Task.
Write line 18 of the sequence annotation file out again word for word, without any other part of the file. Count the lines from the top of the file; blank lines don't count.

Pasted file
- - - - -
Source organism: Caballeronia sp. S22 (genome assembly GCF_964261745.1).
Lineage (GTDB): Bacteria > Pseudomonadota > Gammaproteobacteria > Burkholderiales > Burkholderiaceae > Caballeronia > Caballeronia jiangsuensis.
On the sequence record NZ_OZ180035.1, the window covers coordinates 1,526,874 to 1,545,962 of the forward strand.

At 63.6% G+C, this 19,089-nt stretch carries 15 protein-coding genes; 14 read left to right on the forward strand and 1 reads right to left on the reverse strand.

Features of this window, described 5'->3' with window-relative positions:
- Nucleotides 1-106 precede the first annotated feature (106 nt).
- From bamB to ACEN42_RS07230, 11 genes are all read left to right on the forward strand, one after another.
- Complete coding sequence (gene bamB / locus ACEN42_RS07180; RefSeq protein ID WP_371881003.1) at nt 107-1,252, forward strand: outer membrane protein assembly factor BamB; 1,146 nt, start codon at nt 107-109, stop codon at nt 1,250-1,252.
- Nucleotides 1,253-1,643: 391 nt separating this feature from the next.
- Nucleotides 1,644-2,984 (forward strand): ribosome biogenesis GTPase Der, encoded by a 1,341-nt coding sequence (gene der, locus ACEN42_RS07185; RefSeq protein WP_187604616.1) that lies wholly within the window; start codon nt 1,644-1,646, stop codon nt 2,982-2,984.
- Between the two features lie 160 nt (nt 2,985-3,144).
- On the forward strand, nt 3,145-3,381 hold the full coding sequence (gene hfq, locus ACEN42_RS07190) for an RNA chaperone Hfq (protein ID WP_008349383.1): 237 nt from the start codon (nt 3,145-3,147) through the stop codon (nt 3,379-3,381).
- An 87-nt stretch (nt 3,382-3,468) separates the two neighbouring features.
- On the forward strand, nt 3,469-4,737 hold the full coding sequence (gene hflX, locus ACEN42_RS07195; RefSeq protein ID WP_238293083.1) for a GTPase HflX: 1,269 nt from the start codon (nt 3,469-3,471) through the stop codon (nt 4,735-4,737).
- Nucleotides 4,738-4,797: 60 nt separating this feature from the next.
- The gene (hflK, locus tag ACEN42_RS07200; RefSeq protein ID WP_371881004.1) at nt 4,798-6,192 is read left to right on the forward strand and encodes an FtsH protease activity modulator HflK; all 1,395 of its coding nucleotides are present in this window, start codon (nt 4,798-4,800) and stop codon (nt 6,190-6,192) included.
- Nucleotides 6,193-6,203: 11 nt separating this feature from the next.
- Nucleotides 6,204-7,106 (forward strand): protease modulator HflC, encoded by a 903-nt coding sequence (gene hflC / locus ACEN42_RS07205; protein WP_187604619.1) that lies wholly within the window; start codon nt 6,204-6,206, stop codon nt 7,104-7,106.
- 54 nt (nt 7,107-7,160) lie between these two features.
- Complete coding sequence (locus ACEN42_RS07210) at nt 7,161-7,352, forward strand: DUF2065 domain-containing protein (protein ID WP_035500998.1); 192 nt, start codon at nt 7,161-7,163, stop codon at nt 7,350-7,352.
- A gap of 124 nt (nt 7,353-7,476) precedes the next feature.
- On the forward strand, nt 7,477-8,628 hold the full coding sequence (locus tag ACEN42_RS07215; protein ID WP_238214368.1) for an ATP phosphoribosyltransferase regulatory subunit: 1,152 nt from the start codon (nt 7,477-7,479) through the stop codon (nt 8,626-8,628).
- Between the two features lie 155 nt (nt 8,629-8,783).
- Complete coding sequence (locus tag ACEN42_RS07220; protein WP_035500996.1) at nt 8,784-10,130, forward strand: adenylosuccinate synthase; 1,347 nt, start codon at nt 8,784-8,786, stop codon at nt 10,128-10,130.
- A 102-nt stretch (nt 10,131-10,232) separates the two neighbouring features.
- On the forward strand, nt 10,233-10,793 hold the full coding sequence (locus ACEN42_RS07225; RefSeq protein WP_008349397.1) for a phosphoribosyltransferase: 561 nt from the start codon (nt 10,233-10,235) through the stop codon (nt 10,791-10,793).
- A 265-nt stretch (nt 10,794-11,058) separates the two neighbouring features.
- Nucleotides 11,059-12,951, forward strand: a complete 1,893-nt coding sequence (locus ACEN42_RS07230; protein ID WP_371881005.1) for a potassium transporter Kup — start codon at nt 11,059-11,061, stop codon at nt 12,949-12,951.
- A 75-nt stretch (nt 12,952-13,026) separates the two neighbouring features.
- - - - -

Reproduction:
- Nucleotides 6,204-7,106 (forward strand): protease modulator HflC, encoded by a 903-nt coding sequence (gene hflC / locus ACEN42_RS07205; protein WP_187604619.1) that lies wholly within the window; start codon nt 6,204-6,206, stop codon nt 7,104-7,106.